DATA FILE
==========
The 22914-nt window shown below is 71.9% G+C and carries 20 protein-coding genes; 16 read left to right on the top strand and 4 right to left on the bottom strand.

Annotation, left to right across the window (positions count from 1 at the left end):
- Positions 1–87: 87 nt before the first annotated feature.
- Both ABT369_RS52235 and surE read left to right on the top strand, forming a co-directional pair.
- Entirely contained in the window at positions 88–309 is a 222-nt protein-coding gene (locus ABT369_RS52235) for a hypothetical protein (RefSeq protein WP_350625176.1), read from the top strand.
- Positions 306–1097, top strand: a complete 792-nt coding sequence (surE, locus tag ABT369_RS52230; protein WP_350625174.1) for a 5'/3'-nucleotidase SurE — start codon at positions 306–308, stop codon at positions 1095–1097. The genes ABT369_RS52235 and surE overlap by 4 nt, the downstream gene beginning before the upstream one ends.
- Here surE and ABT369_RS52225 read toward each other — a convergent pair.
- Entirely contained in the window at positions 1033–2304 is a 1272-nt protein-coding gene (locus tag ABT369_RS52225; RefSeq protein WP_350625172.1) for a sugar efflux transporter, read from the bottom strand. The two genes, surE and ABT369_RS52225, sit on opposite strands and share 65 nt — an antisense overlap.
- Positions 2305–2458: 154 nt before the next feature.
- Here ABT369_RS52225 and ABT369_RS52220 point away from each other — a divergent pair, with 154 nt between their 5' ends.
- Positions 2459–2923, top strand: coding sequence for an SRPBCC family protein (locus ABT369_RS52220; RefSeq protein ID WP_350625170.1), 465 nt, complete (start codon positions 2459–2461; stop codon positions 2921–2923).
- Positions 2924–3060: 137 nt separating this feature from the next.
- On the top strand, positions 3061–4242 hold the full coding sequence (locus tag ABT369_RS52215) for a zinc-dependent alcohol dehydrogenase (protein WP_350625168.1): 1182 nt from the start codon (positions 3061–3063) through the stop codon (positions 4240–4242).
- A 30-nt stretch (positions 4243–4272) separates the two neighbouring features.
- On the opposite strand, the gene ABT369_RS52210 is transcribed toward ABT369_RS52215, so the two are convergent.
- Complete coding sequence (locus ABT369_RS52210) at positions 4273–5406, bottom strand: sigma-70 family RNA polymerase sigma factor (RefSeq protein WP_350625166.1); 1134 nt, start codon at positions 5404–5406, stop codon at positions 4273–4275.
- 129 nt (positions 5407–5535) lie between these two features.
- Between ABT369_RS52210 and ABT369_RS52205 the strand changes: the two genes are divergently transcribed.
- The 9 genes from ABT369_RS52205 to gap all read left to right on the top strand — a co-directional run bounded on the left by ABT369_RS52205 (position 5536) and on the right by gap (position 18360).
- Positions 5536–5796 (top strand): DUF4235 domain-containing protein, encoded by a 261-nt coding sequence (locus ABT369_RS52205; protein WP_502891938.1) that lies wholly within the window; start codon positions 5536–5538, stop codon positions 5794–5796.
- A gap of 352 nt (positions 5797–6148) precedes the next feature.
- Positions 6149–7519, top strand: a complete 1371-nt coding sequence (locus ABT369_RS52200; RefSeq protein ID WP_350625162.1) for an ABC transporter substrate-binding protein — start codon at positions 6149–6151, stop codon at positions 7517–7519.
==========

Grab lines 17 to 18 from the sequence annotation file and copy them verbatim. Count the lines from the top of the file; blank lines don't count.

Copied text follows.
- 129 nt (positions 5407–5535) lie between these two features.
- Between ABT369_RS52210 and ABT369_RS52205 the strand changes: the two genes are divergently transcribed.